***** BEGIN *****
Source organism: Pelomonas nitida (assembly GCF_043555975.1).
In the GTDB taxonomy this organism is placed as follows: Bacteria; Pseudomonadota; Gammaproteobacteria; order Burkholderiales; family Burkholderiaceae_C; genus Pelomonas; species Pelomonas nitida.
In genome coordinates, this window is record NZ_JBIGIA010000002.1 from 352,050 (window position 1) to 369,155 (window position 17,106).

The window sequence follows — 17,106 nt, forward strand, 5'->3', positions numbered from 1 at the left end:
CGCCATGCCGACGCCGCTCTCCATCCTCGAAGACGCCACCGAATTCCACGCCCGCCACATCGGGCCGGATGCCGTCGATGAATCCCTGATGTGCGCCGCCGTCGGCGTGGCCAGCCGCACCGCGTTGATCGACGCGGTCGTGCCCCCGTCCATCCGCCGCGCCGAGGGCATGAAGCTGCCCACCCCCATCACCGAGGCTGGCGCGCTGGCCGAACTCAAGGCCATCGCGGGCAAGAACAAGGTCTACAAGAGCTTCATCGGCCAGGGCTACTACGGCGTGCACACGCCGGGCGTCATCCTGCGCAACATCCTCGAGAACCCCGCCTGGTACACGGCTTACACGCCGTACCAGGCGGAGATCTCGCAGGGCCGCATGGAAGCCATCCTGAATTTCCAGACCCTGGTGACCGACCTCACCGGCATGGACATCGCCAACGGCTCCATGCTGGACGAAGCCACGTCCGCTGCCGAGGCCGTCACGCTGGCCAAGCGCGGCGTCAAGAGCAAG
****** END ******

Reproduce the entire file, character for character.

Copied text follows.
Source organism: Pelomonas nitida (assembly GCF_043555975.1).
In the GTDB taxonomy this organism is placed as follows: Bacteria; Pseudomonadota; Gammaproteobacteria; order Burkholderiales; family Burkholderiaceae_C; genus Pelomonas; species Pelomonas nitida.
In genome coordinates, this window is record NZ_JBIGIA010000002.1 from 352,050 (window position 1) to 369,155 (window position 17,106).

The window sequence follows — 17,106 nt, forward strand, 5'->3', positions numbered from 1 at the left end:
CGCCATGCCGACGCCGCTCTCCATCCTCGAAGACGCCACCGAATTCCACGCCCGCCACATCGGGCCGGATGCCGTCGATGAATCCCTGATGTGCGCCGCCGTCGGCGTGGCCAGCCGCACCGCGTTGATCGACGCGGTCGTGCCCCCGTCCATCCGCCGCGCCGAGGGCATGAAGCTGCCCACCCCCATCACCGAGGCTGGCGCGCTGGCCGAACTCAAGGCCATCGCGGGCAAGAACAAGGTCTACAAGAGCTTCATCGGCCAGGGCTACTACGGCGTGCACACGCCGGGCGTCATCCTGCGCAACATCCTCGAGAACCCCGCCTGGTACACGGCTTACACGCCGTACCAGGCGGAGATCTCGCAGGGCCGCATGGAAGCCATCCTGAATTTCCAGACCCTGGTGACCGACCTCACCGGCATGGACATCGCCAACGGCTCCATGCTGGACGAAGCCACGTCCGCTGCCGAGGCCGTCACGCTGGCCAAGCGCGGCGTCAAGAGCAAG